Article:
You don’t thrown down a goal like acquiring a secret agent’s skills after 40 without due consideration. Fortunately, like any aspiring agent, I have a secret weapon. I love lists.
Now, if you’re anything like me, you might think, “hey, I love lists too.” And you’d be wrong. You probably like lists. I love them – it’s an important distinction. I make lists at work, I make them at home. I have lists for different categories of travel. I wrote my wedding vows in list form. I’ve even been known to write down items after completing them – only to immediately cross them off. It’s the list crossing that is key; it creates a virtuous cycle. The more I list, the more I complete. The greater the velocity, the greater the gratification. At this point you might be thinking that I have a potentially unhealthy relationship with lists. And you’d be right.
So, what’s the secret agent list? It’s a fluid list of competencies, activities, travel destinations, and milestones. As an aspiring writer the list also does double-duty in providing a steady supply of material. Right now the list breaks down into five important categories including: transportation, cultural & social intelligence, combat, exotic locales, and “don’t tell mom.” And while not a category in its own right – we have mash-ups.
A word on each….
It doesn’t sound sexy. To be clear, I’m not talking about mass transit. 007 is well known for lust-worthy vehicles. From the vintage Aston Martin DB5 to the more recent Vanquish, Commander Bond has never been short on worthy wheels. And they haven’t always been four of them or any frankly; motorcycles, submarines, jets, and even a space shuttle have graced the now 23 films* and counting. And while I don’t envision myself at the helm of a jet fighter any time soon there’s lots of ground to cover in how I operate behind the wheel. Also, I’ve never even ridden a motorcycle, nor have I jumped out of an airplane (see ‘Don’t tell mom’).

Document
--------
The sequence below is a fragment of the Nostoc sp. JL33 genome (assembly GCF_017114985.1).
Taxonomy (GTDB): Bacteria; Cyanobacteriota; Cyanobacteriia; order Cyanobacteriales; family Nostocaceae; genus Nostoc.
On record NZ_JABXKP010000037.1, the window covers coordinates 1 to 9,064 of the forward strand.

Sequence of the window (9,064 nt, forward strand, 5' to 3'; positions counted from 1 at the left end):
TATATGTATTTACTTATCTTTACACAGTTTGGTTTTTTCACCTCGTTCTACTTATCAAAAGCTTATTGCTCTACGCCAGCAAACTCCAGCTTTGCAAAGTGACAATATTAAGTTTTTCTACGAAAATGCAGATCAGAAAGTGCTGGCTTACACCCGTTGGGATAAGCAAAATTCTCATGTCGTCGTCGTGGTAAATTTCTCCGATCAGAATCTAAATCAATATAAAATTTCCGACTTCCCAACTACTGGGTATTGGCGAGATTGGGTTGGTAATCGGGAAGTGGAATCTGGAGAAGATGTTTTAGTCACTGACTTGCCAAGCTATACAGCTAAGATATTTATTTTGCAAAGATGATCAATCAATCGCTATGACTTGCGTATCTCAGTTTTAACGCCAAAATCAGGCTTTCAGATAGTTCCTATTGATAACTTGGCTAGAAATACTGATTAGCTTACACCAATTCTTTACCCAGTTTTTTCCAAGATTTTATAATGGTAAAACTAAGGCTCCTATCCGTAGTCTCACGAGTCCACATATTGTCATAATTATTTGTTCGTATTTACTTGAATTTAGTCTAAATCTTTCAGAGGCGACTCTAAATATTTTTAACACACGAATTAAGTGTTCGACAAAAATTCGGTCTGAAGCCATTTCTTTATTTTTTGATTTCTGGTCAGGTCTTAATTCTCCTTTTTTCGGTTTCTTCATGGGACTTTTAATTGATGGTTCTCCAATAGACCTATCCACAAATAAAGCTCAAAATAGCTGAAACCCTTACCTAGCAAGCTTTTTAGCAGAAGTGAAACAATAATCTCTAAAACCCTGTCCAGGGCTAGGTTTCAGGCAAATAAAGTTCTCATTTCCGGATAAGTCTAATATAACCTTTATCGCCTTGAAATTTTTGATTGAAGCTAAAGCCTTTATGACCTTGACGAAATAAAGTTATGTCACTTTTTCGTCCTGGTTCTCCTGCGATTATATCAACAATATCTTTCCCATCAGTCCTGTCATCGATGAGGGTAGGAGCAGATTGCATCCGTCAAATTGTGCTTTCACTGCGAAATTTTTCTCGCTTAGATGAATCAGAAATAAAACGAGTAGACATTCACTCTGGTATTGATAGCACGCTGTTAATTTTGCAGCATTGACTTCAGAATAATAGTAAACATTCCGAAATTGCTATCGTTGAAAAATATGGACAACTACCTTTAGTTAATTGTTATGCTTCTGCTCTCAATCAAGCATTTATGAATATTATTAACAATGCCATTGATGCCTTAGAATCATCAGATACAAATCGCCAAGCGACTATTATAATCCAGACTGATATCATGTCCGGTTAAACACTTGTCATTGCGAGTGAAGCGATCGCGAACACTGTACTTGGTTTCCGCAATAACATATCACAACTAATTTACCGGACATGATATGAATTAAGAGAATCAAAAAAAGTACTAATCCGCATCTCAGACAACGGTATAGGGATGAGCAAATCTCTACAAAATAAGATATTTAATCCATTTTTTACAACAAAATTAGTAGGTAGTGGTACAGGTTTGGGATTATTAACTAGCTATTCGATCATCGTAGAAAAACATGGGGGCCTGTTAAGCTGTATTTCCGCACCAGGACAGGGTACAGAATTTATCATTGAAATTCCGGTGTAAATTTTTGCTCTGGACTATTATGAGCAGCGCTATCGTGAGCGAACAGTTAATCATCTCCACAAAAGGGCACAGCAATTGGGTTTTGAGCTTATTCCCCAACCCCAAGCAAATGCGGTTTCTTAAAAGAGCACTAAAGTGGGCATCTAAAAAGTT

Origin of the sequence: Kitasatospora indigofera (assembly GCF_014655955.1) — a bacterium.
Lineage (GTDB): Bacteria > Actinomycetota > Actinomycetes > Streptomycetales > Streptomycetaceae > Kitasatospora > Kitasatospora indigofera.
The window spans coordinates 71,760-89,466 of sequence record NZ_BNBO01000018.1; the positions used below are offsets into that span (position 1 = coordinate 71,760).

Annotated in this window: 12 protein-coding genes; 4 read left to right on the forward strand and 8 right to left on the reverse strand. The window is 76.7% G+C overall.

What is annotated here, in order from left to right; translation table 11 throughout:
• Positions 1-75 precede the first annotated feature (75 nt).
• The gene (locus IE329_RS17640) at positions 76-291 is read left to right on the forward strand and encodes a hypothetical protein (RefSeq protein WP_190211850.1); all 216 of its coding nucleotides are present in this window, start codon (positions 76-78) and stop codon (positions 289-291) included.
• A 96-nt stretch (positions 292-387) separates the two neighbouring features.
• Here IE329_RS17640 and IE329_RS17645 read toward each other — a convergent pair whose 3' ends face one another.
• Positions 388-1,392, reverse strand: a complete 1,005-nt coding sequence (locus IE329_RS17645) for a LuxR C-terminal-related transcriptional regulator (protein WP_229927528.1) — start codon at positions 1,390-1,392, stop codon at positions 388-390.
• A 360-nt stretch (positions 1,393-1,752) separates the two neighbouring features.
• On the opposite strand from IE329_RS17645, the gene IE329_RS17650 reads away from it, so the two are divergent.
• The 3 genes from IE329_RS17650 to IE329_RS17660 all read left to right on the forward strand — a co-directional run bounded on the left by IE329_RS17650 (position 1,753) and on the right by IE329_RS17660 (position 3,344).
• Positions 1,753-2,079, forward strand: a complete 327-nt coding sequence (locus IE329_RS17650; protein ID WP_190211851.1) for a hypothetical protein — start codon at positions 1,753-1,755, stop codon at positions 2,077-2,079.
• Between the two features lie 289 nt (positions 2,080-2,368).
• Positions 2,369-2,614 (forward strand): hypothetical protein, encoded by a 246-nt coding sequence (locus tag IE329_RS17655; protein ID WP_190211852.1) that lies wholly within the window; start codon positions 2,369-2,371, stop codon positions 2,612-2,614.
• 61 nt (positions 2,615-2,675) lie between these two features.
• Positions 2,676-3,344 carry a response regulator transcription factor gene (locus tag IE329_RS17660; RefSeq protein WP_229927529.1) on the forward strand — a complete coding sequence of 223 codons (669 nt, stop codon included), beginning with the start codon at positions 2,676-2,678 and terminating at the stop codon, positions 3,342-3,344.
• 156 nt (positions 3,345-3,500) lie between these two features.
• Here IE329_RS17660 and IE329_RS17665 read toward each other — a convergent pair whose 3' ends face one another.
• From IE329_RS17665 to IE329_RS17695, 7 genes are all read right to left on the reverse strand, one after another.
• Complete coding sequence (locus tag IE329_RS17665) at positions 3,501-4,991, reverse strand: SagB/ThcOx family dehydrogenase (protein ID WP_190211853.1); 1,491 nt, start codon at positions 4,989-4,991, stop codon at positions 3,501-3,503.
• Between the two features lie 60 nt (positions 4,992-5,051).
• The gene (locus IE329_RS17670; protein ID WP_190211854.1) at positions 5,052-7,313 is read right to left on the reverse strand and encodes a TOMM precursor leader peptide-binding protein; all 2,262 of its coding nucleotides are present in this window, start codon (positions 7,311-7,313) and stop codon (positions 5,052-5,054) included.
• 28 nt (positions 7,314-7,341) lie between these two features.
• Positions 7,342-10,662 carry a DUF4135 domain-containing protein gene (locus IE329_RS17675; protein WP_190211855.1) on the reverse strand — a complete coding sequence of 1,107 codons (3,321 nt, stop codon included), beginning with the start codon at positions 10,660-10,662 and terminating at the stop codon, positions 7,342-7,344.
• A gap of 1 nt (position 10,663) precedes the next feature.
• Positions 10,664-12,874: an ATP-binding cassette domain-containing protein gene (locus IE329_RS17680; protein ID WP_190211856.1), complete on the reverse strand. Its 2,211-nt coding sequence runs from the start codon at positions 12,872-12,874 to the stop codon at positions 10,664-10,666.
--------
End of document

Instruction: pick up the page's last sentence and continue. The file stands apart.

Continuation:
Cultural & Social Intelligence
It’s a bit of a mouthful and purposefully vague, but one of the things I’ve always admired about Bond is his versatility. From the baccarat table and M’s briefing room to an evil lair or the cliffs of a Greek Monastery, James is never out place, nor out of his league. This doesn’t come without a lot of homework and exposure to different situations. And, creatively speaking, it gives me tons of latitude. I don’t envision picking up Chinese or Russian any time soon, but I have always wanted a firmer command of French. And German. Also, I have no idea how to play Baccarat.
Let me preface this by saying I haven’t been in a fist fight with anyone since my brother in my junior year of high school. And I don’t have any desire to do so. That said, I do enjoy sparring and kick boxing. I started Tae Kwon Do in college and studied it for 3 years earning a purple belt (if memory serves). Tae Kwon Do isn’t the most practical of arts (lots of high kicking and tournament fighting) so I switched to Kenpo Karate which favors rapid hand striking.
I loved Kenpo, but I didn’t like driving to Bellevue and stopped after earning my green belt. I regret that decision to this day. I’m keen to get started again, but need to find the right school. Combat isn’t solely hand-to-hand of course. I fired a handgun once about 20 years ago at a range with some high school friends. I haven’t picked up a gun since. That will have to change.
My love for travel began my junior year of college when I, appropriately enough, studied abroad in England. My parents called this trip the “Euro-scam.” Not only did they have to pay for my schooling now they could add travel expenses on top of it. While I did my part to contribute through savings and good grades, I will always be in their debt. After my studies concluded I did the backpack / Eurail thing for a good three months and had the time of my life. Since then I’ve made an effort to see a good portion of the globe from Bali to Budapest, but there’s so much left to see. Luckily for me I’ll need to hit the road to complete this mission and there are dozens of ports to call on.
Don’t tell mom
I imagine about a good third of the items on the list will be those that I probably shouldn’t disclose to my mother. If I were to categorize the maternal reaction to any of my planned activities I imagine it will run the gamut from encouraging (learning French), to envious (Baccarat in Monte Carlo), and bewildered (biathlon training), to downright disapproving (skydiving, getting a concealed carry permit). Those are just a few examples. Fortunately, as mothers go, mine ranks in the top percentile for adventurousness and creativity. Also, she’s my editor.
If you’ve watched Glee you know what a mash-up is. Any achievement or experience that ticks two items off the list gets the mash-up designation. Fuse three categories in one afternoon and that’s a triple mash-up. Examples are helpful. If I were to say, undergo some form of Biathlon training (that’s ski and shoot as seen in the Olympics and For Your Eyes Only) that would be a transit and combat mash-up.
So that’s it really. There are a few noteworthy omissions; like killing people, substance abuse, and womanizing. One can only go so far. The specific items in each group? That’s a work in progress and part of my research plan which I’ll touch on in my next post.
(* not counting Never Say Never again which was produced by a separate studio.)